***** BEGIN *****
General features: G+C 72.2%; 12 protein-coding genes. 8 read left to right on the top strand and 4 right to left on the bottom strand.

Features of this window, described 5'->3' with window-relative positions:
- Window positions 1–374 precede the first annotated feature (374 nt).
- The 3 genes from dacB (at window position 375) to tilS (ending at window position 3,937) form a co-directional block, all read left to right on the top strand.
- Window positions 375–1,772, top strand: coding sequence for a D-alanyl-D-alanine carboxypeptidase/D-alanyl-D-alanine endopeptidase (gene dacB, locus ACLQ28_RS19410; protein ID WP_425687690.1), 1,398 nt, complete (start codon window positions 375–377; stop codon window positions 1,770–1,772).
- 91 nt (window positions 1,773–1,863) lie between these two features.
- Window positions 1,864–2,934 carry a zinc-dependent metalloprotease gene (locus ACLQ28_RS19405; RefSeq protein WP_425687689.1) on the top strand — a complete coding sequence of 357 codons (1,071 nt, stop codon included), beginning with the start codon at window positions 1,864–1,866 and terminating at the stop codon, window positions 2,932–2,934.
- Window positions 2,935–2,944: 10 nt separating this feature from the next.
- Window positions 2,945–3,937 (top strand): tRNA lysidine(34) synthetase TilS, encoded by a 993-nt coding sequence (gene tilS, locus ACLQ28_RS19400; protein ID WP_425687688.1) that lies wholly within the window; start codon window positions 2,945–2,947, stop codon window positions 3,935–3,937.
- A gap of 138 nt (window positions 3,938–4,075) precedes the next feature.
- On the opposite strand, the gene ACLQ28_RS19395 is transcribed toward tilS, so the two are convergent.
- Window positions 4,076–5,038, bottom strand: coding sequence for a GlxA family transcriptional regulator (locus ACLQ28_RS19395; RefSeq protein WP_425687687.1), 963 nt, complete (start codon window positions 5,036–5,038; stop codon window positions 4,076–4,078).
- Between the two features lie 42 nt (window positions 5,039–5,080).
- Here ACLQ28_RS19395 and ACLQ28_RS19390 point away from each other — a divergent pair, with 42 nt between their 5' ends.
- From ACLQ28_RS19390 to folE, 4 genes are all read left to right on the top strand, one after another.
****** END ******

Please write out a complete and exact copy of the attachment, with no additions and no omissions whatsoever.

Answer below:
General features: G+C 72.2%; 12 protein-coding genes. 8 read left to right on the top strand and 4 right to left on the bottom strand.

Features of this window, described 5'->3' with window-relative positions:
- Window positions 1–374 precede the first annotated feature (374 nt).
- The 3 genes from dacB (at window position 375) to tilS (ending at window position 3,937) form a co-directional block, all read left to right on the top strand.
- Window positions 375–1,772, top strand: coding sequence for a D-alanyl-D-alanine carboxypeptidase/D-alanyl-D-alanine endopeptidase (gene dacB, locus ACLQ28_RS19410; protein ID WP_425687690.1), 1,398 nt, complete (start codon window positions 375–377; stop codon window positions 1,770–1,772).
- 91 nt (window positions 1,773–1,863) lie between these two features.
- Window positions 1,864–2,934 carry a zinc-dependent metalloprotease gene (locus ACLQ28_RS19405; RefSeq protein WP_425687689.1) on the top strand — a complete coding sequence of 357 codons (1,071 nt, stop codon included), beginning with the start codon at window positions 1,864–1,866 and terminating at the stop codon, window positions 2,932–2,934.
- Window positions 2,935–2,944: 10 nt separating this feature from the next.
- Window positions 2,945–3,937 (top strand): tRNA lysidine(34) synthetase TilS, encoded by a 993-nt coding sequence (gene tilS, locus ACLQ28_RS19400; protein ID WP_425687688.1) that lies wholly within the window; start codon window positions 2,945–2,947, stop codon window positions 3,935–3,937.
- A gap of 138 nt (window positions 3,938–4,075) precedes the next feature.
- On the opposite strand, the gene ACLQ28_RS19395 is transcribed toward tilS, so the two are convergent.
- Window positions 4,076–5,038, bottom strand: coding sequence for a GlxA family transcriptional regulator (locus ACLQ28_RS19395; RefSeq protein WP_425687687.1), 963 nt, complete (start codon window positions 5,036–5,038; stop codon window positions 4,076–4,078).
- Between the two features lie 42 nt (window positions 5,039–5,080).
- Here ACLQ28_RS19395 and ACLQ28_RS19390 point away from each other — a divergent pair, with 42 nt between their 5' ends.
- From ACLQ28_RS19390 to folE, 4 genes are all read left to right on the top strand, one after another.